You could save a life by simply checking a pulse. That’s the message from NHS Medway Clinical Commissioning Group (CCG) as it launches the PACT campaign to encourage people to check their pulse once a year. As well as checking your own pulse, think about checking that of loved ones as well, says GP Dr Peter Green, NHS Medway CCG’s Chief Clinical Officer. A good tip is to pick a month – perhaps the month before a birthday – and check it every year during that month. By checking your pulse you may be able to pick up heart rhythm disorders that can cause strokes.

Dr Green says: “Heart rhythm disorders are more common as people get older, so it’s really important that people think of loved ones as well as themselves. Checking a pulse is easy to do and picking the month before a birthday means a birthday isn’t spoilt by a health check.” The PACT campaign aims to encourage people to make a pact with themselves to check their pulse and that of loved ones.

PACT stands for:
Pulse: check your pulse once a year. It should be between 60 and 100 beats per minute.
Arrythmia: an irregular pulse. Call your GP or nurse if yours is too fast or too slow.
Consult: tell your GP or nurse if your pulse is irregular and they may refer you to check your heart rhythm is okay.

Take care of your health: about one in five strokes are due to atrial fibrillation (AF), of which three quarters may be prevented by knowing your pulse.
Pauline Rouse, heart failure specialist nurse at Medway Community Healthcare, says: “Checking your pulse in either your wrist or neck for one minute is a quick and easy way to measure your heart rate. When resting, your normal rate should feel regular and beat between 60 and 100 times a minute. If you are concerned about your heart rate contact your GP.

“People with atrial fibrillation will often feel dizzy or tired and have shortness of breath, but not everyone experiences symptoms. Left untreated, atrial fibrillation can lead to a stroke so it is vital to check your pulse regularly.”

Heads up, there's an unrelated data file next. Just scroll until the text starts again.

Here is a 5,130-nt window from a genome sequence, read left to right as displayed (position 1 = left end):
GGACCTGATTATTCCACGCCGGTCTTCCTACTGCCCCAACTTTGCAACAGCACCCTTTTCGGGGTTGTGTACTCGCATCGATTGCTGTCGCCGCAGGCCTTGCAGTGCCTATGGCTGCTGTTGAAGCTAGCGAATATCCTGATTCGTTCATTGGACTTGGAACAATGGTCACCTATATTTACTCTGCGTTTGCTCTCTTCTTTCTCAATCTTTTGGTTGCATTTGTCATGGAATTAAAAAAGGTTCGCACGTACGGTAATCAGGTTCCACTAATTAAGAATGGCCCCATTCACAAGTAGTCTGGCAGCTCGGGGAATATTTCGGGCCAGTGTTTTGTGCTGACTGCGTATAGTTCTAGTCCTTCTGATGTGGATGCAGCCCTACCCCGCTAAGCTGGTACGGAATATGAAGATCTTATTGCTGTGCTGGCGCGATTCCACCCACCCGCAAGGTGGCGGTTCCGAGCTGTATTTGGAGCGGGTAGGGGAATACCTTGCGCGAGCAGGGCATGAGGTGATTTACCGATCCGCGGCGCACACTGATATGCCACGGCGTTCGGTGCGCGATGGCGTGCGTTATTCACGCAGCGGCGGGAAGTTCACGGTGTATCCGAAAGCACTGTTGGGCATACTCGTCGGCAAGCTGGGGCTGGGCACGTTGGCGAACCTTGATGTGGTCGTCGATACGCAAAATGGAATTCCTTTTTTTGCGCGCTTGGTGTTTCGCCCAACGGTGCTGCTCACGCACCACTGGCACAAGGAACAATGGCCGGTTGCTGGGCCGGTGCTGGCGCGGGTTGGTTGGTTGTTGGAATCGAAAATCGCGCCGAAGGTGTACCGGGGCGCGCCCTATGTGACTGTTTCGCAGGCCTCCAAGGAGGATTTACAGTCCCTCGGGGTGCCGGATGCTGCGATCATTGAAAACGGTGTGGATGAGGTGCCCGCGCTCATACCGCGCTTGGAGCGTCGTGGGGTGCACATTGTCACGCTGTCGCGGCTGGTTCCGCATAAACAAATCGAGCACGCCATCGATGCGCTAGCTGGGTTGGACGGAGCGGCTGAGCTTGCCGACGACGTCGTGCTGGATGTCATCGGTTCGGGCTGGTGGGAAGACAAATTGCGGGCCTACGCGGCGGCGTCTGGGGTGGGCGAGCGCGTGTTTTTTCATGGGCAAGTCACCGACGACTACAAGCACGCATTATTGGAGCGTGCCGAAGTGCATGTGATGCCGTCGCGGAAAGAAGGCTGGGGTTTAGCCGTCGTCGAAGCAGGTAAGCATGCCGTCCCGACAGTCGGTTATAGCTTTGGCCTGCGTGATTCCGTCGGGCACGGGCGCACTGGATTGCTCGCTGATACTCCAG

To feel your pulse, place your index and middle finger on the side of your neck, in the hollow between the windpipe and the larger muscle in the neck. Lightly press until you feel a pulse. Count the number of beats you feel for one full minute. This is the number of times your heart is beating.

Dr Peter Green, who practices as a GP in Cliffe Woods, says: “Knowing how to check your pulse will help you understand what an irregular heart rhythm could feel like. It takes one minute and could pick up undiagnosed heart conditions including atrial fibrillation.

“You should make a PACT to check your pulse once a year if you’re older than 65 or feel faint or lightheaded. A normal pulse should be between 60 and 100 beats per minute. Please call your GP or nurse if yours is too fast or too slow and, like John King, you may be referred to check your heart rhythm is okay.” You can learn more about PACT and how to check your pulse by visiting or downloading the Arrhythmia Alliance’s free pulse check app to your smart phone at

John King from Medway wasn’t worried about his health when he went for a routine health check. But as a nurse took his pulse, she noticed it was erratic, and told him to have an ECG. “I’m not the kind of man who worries about my health,” says John, 86.
“I said that I didn’t want any fuss and I wasn’t going to go, but the nurse told me that I may be at risk of a stroke and I needed to have my heart checked. My brother had a stroke and I know how devastating they can be. I definitely didn’t want to have one, so I decided to go that day to have my heart tested.”

An ECG – or electrocardiogram – is a simple and painless test that records the rhythm and electrical activity of the heart. A nurse placed small sticky patches called electrodes on his arms, legs and chest, which were connected to an ECG recording machine which picks up the electrical signals that make the heartbeat. The test took about 20 minutes.

John was referred to the community cardiology team at the Rochester Healthy Living Centre, where a specialist heart nurse continued to monitor the former Spitfire mechanic’s health until she was satisfied with his progress. John says: “I was taught how to check my pulse. It’s a really simple thing to do and something everyone should be aware of.” Atrial fibrillation is more common in people older than 55, but it can affect adults of any age.

Drinking alcohol, excess caffeine and smoking also increase your chances of developing an irregular heart rate. It is caused when the upper chambers of the heart, the atria, contract randomly and sometimes so fast that the heart muscle cannot relax properly.
This reduces the heart’s efficiency and performance. It can lead to dizziness, shortness of breath and even dangerous blood clots, the cause of 16,000 strokes a year in the UK.